Tips on dealing with a loss

  • Talk about how you're feeling with others.
  • Try to keep up with your daily tasks so you don't feel overwhelmed.
  • Get enough sleep, eat a well-balanced diet and exercise regularly.
  • Avoid alcohol. Alcohol can make you feel more depressed.
  • Get back into your normal routine as soon as you can.
  • Avoid making major decisions right away.
  • Allow yourself to grieve — to cry, to feel numb, to be angry or to feel however you're feeling.
  • Ask for help if you need it.

How long does grief last?

You'll probably start to feel better in 6 to 8 weeks. The whole process usually lasts 6 months to 4 years, but everyone's experience is different.

If you feel like you're having trouble getting through the process at any point, ask for help. People who can help include friends, family, clergy, a counsellor or therapist, support groups, and your family doctor.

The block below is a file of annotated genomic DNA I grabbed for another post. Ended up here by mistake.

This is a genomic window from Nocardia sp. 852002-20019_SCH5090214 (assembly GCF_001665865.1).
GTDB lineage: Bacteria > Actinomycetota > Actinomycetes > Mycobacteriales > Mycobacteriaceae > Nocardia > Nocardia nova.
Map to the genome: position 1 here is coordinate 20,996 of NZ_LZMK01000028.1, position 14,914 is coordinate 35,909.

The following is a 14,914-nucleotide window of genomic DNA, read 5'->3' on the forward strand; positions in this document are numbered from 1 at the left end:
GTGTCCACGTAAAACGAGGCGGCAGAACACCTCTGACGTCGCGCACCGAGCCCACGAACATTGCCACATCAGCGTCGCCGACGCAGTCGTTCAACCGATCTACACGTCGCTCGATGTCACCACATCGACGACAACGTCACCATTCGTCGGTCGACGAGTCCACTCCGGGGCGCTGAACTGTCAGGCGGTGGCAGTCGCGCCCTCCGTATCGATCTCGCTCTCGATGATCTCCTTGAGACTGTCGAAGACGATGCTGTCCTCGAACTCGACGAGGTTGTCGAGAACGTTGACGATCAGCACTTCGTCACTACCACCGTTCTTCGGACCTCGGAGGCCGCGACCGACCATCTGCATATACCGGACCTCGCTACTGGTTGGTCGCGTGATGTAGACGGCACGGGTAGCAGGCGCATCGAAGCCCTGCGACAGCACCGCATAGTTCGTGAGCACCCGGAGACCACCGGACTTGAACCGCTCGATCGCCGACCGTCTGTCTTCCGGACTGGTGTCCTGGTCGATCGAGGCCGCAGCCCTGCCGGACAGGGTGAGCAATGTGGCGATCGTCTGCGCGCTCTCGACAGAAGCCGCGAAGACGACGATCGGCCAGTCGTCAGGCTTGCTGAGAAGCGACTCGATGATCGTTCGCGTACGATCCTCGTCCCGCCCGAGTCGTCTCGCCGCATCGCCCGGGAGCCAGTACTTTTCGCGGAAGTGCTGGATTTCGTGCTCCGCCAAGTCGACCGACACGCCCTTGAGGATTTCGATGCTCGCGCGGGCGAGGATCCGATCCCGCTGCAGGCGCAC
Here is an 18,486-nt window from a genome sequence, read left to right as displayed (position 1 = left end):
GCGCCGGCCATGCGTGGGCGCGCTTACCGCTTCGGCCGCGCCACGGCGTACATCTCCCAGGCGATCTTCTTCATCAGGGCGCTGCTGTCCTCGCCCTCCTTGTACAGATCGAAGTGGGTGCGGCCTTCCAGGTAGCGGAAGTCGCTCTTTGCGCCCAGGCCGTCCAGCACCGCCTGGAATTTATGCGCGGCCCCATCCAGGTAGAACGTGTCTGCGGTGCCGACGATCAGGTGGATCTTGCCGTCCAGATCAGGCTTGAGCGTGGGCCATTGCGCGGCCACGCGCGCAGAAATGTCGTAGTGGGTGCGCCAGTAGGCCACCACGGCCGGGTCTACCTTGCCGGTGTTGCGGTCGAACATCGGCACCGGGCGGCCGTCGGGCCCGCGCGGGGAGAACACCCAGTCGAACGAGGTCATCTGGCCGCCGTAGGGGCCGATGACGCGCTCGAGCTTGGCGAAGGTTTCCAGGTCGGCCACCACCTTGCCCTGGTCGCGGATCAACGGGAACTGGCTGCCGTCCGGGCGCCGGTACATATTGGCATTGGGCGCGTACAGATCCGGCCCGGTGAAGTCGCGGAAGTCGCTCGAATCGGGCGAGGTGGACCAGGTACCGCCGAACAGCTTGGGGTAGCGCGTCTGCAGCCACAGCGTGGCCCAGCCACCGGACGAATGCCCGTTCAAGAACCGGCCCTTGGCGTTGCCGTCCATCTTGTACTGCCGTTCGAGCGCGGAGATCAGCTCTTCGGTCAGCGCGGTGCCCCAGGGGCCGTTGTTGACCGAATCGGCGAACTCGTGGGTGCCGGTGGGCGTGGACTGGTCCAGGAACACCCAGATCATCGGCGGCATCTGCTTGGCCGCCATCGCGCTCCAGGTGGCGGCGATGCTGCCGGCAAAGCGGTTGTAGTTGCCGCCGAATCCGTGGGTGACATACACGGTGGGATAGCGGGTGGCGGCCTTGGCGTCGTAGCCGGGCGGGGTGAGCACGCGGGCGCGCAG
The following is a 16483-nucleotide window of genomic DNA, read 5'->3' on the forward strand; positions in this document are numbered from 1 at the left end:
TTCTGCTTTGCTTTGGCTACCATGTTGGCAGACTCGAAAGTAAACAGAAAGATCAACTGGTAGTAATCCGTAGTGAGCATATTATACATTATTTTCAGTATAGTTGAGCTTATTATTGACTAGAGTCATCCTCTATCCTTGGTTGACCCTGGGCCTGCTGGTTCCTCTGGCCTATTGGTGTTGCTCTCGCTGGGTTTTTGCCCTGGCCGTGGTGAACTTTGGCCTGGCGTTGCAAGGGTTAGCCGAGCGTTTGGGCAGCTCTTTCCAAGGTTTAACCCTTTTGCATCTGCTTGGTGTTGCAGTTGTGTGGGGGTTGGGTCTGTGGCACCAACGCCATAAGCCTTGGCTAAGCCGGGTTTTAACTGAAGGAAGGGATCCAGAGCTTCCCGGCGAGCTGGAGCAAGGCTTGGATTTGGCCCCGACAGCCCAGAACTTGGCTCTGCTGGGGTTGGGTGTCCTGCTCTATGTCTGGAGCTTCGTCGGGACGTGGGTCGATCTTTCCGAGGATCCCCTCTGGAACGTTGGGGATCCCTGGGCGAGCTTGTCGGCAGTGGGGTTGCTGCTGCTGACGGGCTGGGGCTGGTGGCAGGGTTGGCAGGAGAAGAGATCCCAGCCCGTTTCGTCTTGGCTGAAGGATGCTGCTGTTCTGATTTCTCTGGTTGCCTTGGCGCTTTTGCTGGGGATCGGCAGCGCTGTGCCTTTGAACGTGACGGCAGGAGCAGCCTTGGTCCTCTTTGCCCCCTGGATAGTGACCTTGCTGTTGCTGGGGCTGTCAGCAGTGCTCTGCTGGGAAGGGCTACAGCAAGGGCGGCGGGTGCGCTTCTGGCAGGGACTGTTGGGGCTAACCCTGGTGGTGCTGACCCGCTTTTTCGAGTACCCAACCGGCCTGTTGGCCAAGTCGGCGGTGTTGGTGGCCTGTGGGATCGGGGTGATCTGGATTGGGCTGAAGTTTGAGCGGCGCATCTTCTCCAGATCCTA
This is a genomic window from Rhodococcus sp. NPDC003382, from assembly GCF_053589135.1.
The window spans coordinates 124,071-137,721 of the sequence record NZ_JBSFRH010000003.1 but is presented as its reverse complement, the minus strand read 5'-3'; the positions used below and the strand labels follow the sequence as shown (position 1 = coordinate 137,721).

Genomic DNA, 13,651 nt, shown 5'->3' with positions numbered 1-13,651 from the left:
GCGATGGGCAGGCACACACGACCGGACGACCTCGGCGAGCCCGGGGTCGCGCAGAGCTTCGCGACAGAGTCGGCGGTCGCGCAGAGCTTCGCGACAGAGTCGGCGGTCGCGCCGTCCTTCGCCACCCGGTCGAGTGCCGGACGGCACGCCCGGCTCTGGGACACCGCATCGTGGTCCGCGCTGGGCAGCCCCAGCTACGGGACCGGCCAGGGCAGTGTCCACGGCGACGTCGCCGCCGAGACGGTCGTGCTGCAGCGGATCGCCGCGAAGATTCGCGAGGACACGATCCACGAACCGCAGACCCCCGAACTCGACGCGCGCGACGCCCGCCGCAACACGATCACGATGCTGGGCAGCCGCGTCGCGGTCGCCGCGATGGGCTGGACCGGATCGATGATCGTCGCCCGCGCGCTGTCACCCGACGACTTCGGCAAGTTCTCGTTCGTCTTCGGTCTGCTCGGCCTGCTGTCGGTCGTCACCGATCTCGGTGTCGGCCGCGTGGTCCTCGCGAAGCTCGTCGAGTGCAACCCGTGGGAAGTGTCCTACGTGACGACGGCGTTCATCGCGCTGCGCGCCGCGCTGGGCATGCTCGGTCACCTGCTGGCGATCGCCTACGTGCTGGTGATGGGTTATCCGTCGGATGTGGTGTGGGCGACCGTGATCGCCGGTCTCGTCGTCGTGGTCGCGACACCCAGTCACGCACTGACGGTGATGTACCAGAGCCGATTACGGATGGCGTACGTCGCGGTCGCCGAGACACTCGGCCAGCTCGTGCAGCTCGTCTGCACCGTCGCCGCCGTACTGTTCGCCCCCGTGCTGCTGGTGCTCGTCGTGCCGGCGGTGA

Be sure to talk to your family doctor if you have a lot of trouble eating, sleeping or concentrating for more than the first week or two. These difficulties can be signs of depression. Your family doctor can help you get through the loss and depression so that you can start to feel better.

 


REFERENCES

  1. Information from your family doctor. Grieving: facing illness, death, and other losses. Am Fam Physician. 2003 Mar 1;67(5):1053-4.
  2. JAMA patient page. Grief.  Ringold S, Lynm C, Glass RM.
    JAMA. 2005 Jun 1;293(21):2686.

 


 

This health education material was developed and adapted by The College of Family Physicians of Canada from online materials developed by The American Academy of Family Physicians, with permission. It is regularly reviewed and updated by family physician members of the CFPC Patient Education Committee, who refer to the current evidence-based medical literature. Support for this program has been provided by a grant to the CFPC Research and Education Foundation by Scotiabank.

These pages may be reproduced for not-for-profit educational purposes only.